The assumption of the Art Song (in the musicological literature) is that the text comes first, and then the setting later, so that we can study the text itself (By Schilller or Goethe) and then see what the composer did with it. I guess this is accurate, and yet...
1. The experience of the listener is simultaneous. The reader does not first read the poem, interpret it, and then hear the musical setting. She might encounter the melody before the words, if she's heard instrumental versions before hearing the song sung (as happened to me with "Blue Skies" by Irving Berlin.).
2. In the popular song tradition [in many vernacular traditions], we don't give priority to the text over the setting. We simply don't care whether the lyricist wrote a lyric to a melody, or whether the lyricist and composer worked simultaneously, or whether the composer and lyricist are one person, or whether the composer set a pre-existing lyric to music. In folklore we have songs that come with their words and melodies together, and nobody cares what came first.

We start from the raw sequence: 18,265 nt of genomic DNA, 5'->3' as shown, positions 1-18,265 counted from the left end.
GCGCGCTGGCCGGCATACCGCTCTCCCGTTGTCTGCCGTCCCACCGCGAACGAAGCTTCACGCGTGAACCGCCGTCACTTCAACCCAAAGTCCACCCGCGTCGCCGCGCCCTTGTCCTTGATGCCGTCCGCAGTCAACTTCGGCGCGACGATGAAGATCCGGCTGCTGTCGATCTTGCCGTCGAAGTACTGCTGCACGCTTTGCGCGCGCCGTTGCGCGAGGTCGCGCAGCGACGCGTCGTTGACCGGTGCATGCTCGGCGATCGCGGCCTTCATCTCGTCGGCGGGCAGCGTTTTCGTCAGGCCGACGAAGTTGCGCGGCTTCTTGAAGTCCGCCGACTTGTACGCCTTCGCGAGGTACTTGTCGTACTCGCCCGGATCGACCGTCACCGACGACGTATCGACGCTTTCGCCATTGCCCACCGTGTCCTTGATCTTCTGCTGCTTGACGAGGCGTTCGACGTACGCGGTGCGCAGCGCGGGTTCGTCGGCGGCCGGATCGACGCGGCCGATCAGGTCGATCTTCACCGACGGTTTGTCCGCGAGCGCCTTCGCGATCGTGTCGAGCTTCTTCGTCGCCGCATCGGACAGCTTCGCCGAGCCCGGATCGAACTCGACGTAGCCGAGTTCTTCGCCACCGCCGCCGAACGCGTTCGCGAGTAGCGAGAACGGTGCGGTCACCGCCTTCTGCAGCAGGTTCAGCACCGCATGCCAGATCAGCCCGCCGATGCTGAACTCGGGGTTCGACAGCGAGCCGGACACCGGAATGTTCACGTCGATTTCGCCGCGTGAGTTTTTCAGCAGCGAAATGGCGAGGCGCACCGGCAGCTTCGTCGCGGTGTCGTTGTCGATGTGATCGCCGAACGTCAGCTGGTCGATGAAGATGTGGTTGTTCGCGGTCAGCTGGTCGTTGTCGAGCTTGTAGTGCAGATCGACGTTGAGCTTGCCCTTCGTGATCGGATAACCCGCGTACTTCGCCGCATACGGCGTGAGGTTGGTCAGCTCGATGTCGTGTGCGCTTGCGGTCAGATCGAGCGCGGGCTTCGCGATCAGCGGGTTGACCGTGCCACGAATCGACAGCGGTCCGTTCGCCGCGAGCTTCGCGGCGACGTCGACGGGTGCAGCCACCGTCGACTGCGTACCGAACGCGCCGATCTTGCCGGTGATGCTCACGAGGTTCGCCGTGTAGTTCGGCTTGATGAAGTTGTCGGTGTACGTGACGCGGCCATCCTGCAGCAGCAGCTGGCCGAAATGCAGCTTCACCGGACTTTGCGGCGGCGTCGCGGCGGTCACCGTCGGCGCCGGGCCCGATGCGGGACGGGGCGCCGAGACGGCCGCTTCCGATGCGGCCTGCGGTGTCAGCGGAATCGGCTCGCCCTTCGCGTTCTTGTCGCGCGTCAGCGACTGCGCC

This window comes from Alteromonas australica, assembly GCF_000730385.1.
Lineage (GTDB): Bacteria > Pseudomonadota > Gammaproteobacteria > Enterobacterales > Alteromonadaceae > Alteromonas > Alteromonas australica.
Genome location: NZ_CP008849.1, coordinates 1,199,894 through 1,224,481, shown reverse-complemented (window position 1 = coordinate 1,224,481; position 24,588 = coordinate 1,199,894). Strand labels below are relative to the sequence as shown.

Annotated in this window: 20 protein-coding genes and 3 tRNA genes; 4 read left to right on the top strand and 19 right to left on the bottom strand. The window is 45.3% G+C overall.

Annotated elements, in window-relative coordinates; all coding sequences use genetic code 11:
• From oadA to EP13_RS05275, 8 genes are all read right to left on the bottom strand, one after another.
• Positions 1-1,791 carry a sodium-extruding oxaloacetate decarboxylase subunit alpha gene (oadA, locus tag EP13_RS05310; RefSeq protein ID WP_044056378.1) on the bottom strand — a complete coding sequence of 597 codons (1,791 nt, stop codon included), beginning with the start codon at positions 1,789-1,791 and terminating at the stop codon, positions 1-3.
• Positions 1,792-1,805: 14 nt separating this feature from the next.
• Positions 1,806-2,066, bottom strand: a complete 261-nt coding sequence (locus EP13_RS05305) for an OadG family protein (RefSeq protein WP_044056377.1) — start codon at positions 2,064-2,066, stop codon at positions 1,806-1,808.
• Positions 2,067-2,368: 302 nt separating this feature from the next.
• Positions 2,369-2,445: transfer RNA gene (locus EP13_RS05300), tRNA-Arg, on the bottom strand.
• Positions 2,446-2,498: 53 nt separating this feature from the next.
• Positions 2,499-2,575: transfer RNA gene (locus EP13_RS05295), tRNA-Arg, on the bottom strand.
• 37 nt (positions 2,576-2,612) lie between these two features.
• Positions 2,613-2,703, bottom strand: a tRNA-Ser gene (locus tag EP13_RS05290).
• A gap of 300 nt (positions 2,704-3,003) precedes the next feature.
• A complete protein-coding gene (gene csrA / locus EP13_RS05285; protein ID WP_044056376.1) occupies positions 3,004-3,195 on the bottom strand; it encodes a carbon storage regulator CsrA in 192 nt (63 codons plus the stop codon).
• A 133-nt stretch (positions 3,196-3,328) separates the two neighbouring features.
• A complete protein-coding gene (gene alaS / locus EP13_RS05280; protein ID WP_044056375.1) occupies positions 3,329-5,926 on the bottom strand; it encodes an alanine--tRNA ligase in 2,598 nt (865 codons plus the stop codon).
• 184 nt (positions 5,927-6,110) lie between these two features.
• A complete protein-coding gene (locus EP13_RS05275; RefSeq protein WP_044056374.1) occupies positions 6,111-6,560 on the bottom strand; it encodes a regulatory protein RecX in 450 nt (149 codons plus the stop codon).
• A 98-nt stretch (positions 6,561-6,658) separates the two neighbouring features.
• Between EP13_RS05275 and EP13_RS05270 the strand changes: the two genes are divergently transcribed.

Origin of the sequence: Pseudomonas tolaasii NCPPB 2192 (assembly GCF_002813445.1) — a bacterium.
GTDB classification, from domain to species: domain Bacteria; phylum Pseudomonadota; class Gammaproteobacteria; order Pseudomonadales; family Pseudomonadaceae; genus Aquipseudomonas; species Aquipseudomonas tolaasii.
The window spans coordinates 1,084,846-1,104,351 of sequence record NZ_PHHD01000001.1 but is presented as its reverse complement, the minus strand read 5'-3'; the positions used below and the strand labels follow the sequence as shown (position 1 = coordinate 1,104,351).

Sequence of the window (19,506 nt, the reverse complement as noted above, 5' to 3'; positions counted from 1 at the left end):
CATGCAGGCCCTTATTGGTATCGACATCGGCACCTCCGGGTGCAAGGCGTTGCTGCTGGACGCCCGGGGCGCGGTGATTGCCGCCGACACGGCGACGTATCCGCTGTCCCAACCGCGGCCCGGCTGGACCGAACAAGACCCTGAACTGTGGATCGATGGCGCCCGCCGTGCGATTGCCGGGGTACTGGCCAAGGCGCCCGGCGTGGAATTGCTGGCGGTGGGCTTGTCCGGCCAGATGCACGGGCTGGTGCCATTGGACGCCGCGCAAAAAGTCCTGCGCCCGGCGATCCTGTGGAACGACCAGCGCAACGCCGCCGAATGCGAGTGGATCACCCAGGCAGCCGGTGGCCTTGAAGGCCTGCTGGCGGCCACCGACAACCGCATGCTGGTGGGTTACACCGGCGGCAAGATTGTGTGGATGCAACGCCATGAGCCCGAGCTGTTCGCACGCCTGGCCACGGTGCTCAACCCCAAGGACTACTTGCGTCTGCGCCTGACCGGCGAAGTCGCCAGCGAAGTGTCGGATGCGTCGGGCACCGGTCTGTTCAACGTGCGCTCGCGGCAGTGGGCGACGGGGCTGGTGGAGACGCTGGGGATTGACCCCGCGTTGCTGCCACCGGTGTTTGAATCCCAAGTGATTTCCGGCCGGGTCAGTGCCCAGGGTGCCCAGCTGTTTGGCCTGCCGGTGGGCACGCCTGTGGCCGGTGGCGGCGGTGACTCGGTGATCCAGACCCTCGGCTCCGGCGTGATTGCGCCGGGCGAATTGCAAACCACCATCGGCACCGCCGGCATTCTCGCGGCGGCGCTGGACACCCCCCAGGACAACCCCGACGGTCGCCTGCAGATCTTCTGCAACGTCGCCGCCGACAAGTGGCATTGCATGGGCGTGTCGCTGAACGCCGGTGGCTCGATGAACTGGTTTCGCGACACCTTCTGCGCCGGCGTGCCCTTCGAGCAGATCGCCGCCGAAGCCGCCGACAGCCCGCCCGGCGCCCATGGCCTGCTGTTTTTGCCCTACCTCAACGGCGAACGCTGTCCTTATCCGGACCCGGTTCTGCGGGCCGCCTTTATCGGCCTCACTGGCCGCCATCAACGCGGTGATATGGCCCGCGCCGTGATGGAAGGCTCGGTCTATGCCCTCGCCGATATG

3. Words are not prior to music ontologically, then. Putting words first is the artifact of a particular musical tradition. Nevertheless, this tradition is extremely significant, because, well, we have very significant poets being set to music by equally significant composers. Aside from the Lied, there is the French mélodie.
4. Do we put more value on the music than the words? It depends. If we have Baudelaire and Debussy... Do we have to think that George is greater than Ira? (Because Ira's rep as a poet is less than George's as a composer?). I admire song lyrics because I cannot write them very well.